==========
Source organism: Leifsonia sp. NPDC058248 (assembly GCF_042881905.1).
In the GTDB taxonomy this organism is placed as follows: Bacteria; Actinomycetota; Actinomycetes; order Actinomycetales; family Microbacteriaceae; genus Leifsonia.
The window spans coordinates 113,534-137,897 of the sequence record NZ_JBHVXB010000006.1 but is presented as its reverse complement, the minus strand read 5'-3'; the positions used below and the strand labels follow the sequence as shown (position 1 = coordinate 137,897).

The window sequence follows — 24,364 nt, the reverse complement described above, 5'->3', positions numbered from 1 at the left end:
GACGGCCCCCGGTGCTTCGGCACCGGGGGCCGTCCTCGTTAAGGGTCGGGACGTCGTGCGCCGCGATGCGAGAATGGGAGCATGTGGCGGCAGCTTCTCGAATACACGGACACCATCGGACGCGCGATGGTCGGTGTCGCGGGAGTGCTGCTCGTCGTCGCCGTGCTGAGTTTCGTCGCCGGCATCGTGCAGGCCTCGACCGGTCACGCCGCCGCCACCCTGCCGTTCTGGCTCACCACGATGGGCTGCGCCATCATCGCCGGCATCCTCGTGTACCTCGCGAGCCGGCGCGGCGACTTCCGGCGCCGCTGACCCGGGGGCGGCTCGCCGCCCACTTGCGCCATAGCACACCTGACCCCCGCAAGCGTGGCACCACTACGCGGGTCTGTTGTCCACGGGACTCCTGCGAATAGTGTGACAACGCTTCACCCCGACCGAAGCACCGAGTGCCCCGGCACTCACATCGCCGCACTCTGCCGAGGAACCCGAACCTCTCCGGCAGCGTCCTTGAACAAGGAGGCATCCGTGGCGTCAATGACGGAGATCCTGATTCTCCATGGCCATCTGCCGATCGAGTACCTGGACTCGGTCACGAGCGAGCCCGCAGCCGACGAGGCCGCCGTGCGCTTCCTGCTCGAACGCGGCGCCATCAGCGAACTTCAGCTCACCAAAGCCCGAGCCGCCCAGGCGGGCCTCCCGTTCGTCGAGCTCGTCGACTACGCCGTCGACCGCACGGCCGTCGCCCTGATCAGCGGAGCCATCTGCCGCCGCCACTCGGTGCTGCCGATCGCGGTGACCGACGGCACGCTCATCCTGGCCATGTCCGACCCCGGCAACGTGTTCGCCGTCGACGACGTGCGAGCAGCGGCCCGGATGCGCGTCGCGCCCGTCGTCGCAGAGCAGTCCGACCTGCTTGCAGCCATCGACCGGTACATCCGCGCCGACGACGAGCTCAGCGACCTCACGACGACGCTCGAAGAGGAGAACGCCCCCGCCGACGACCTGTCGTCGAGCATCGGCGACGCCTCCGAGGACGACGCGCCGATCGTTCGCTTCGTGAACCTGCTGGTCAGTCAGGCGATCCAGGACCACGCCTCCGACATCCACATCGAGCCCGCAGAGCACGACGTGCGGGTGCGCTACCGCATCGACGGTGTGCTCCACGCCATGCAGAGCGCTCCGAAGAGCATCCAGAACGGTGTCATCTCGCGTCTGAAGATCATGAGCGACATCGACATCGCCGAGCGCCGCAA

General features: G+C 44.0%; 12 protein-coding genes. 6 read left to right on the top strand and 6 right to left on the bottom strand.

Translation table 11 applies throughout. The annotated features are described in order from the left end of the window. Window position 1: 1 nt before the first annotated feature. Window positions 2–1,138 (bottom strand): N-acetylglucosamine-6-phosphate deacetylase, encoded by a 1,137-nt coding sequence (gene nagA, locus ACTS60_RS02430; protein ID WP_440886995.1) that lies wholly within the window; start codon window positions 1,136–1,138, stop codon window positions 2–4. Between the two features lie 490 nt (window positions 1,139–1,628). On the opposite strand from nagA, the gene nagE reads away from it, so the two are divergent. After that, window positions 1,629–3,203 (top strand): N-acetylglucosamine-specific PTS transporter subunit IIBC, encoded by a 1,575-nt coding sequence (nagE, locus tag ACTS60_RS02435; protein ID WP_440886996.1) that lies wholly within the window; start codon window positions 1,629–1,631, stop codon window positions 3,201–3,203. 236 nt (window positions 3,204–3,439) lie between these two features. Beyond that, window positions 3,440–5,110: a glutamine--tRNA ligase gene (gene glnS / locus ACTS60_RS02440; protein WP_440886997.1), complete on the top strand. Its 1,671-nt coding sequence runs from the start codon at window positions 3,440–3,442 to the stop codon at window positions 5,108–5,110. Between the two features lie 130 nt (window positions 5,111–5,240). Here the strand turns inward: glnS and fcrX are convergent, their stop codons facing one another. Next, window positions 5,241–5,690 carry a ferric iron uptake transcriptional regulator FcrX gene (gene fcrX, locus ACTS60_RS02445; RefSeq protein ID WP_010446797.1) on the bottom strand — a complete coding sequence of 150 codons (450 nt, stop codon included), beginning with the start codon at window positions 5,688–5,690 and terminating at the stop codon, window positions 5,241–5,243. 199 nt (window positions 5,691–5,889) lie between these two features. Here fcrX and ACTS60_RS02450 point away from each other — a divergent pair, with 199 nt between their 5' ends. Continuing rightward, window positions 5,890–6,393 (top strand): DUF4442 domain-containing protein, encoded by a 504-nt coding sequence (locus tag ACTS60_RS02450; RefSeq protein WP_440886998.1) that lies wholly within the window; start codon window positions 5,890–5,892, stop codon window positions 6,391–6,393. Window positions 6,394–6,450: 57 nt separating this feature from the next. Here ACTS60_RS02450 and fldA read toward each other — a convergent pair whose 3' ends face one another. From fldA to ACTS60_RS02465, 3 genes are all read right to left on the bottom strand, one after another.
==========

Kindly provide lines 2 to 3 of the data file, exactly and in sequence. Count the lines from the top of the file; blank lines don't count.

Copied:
In the GTDB taxonomy this organism is placed as follows: Bacteria; Actinomycetota; Actinomycetes; order Actinomycetales; family Microbacteriaceae; genus Leifsonia.
The window spans coordinates 113,534-137,897 of the sequence record NZ_JBHVXB010000006.1 but is presented as its reverse complement, the minus strand read 5'-3'; the positions used below and the strand labels follow the sequence as shown (position 1 = coordinate 137,897).